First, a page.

I am pleased to bring you a three-part series on the (largely) undiscovered joys of the growing wine industry of El Dorado County. No one disputes the importance and glamour of Napa and Sonoma for putting California on the worldwide map in terms of top quality wine production. With their fertile soil, soft ocean breezes and protected valley floors, the pioneers of Napa and Sonoma raised California to a winemaking competitor equal to France and Germany in a relatively short time.
Yet, there is always room for more fabulous wine! El Dorado County is among the young wine making areas popping up all over the world.
What makes El Dorado wines so unique and exciting? El Dorado County is literally California’s Gold Country. As the crow flies, it lies directly to the west of Lake Tahoe near Placerville, and is the stuff of legend. Gold and silver rushers, Native Americans, hot springs and 19th century bandits and celebrities all contributed to the history of this unique area. (One of El Dorado’s four wine areas is called “Fair Play.” Some day I’ll get to the story behind that one!) Today El Dorado is one of the fastest growing counties in California, and for good reason.
First of all, it isn’t your typical terroir. El Dorado stands tall, at elevations ranging from 1,200 to 3,500 feet. Vineyards are often terraced on steep slopes, reminiscent of German river wineries, but without the ubiquitous damp mists. The extreme dry heats and cold winters are perfect for strengthening grape plants in El Dorado, and thousands of microclimates and soil types create wines that are so varied and so delightfully unique, it’s almost like tasting wine from different countries only a short drive away!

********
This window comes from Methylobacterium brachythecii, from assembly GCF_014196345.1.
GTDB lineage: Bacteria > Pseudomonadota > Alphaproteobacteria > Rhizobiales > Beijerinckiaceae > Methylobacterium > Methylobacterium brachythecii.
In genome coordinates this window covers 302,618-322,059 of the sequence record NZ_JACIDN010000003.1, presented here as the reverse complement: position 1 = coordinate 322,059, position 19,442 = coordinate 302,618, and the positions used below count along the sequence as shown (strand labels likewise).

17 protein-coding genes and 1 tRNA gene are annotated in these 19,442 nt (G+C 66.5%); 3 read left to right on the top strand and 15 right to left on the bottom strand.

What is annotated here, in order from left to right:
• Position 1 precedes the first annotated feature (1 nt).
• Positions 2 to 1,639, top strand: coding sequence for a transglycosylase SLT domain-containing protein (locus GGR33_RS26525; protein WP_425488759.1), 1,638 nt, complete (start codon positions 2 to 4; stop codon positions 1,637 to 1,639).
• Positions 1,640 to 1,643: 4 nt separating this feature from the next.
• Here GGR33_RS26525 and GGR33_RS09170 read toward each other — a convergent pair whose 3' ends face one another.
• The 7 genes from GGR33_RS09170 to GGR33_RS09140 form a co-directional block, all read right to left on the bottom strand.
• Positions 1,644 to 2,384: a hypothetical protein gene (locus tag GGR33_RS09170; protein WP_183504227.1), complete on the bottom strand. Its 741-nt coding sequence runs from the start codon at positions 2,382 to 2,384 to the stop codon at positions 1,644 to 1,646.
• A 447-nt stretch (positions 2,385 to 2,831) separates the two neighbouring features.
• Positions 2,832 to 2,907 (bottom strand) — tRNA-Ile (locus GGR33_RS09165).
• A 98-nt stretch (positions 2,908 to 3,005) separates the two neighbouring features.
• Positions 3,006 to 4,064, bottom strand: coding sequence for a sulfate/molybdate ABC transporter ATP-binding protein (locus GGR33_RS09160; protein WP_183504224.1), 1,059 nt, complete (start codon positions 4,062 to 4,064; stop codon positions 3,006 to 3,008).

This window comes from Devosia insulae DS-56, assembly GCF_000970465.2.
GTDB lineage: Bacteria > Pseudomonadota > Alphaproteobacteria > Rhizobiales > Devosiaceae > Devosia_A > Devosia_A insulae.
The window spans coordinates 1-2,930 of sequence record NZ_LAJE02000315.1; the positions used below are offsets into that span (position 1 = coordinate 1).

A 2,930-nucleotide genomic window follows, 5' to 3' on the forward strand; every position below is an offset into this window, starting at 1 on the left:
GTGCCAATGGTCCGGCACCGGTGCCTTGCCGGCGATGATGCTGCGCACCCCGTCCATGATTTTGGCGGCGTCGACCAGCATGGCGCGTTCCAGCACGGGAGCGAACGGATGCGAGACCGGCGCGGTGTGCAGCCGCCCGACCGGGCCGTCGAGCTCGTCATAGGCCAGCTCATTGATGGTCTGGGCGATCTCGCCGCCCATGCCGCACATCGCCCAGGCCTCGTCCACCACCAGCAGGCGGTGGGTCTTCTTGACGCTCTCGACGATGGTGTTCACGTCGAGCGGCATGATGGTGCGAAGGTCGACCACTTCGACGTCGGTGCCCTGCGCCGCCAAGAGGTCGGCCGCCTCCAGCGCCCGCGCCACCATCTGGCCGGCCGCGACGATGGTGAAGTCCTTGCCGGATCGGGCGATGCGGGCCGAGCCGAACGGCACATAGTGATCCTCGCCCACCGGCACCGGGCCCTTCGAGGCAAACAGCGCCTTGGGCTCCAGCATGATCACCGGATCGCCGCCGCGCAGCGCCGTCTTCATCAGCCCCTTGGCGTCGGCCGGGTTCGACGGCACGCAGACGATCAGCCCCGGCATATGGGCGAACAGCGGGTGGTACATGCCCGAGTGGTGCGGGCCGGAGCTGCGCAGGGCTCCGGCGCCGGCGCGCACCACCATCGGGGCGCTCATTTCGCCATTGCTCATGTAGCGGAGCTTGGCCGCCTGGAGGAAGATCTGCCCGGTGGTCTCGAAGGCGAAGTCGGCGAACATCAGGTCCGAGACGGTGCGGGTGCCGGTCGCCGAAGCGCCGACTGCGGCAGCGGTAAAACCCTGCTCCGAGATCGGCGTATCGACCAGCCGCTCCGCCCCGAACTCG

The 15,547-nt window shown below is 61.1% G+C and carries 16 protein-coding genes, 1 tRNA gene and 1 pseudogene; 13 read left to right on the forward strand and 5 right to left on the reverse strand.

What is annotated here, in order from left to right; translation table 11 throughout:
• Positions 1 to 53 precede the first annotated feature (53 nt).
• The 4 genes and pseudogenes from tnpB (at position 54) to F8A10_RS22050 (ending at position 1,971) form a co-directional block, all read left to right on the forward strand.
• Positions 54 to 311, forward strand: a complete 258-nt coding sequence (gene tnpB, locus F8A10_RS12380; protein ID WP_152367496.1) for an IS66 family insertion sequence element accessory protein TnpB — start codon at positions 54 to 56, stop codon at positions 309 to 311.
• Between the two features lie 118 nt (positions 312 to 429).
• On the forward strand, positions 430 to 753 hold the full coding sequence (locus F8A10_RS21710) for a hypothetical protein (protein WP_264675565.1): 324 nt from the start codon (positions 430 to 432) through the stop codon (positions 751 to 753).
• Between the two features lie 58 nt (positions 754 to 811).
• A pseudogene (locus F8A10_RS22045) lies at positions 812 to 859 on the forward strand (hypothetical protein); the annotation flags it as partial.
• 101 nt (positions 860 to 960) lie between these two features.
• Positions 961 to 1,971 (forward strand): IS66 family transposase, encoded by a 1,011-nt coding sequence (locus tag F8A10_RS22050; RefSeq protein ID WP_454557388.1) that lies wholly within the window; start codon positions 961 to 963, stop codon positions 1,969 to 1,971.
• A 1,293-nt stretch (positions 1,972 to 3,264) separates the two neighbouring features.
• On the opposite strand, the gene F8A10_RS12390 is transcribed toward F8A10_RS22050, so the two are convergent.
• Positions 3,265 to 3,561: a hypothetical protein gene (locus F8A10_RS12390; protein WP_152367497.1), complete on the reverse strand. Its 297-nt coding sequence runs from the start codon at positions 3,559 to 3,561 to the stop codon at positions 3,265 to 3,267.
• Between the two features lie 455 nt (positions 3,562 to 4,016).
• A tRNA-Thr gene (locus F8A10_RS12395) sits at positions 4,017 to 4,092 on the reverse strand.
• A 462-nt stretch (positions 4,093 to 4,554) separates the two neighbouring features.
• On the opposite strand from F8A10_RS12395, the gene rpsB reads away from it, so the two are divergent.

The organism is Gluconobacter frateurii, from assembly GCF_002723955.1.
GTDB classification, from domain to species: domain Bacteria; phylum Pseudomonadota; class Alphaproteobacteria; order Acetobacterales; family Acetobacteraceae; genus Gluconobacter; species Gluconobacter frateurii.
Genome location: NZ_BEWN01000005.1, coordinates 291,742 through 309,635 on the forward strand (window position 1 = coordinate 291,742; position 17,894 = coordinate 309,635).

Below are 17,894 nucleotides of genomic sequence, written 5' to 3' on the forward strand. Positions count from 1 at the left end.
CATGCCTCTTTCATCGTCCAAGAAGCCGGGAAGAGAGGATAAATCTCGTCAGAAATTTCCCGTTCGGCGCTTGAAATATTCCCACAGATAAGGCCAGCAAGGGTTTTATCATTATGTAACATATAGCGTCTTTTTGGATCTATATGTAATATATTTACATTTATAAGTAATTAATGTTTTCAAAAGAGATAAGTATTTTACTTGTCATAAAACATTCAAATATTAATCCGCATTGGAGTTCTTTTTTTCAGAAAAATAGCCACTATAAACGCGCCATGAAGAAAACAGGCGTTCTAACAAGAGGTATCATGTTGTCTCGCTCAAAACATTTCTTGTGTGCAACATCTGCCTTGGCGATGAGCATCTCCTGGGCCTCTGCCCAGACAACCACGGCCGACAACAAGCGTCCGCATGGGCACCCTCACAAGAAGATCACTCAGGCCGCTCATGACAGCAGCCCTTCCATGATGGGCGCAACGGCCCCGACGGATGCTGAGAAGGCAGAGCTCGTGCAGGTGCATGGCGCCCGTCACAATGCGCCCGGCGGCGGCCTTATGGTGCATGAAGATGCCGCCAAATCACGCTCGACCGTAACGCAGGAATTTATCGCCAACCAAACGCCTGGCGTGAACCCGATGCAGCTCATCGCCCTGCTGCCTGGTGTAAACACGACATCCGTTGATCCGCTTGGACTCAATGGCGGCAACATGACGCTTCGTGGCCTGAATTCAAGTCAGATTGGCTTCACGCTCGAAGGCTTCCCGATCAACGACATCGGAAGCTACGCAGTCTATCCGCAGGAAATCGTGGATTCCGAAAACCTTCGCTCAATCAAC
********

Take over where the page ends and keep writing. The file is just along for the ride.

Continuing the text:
Because of its relatively recent entry into the wonderful world of wine, El Dorado vintners and winery managers incorporate the latest science and farming techniques without expensive retrofits or redesigns. One growing technique used is called “quartering,” where vines are trained in four directions, filling out a more rounded space, versus being trained on a flat trellis row.
Over the next few weeks, join me for an in depth tour of the four El Dorado Wine Appellations: Fair Play, Pleasant Valley, Greater El Dorado and Apple Hill/Camino.
If you have a chance to drive up to Fair Play this weekend, they’re having their annual Fair Play Festival, with all kinds of wines to sample.
If you are familiar with El Dorado County wines, please share your experiences here.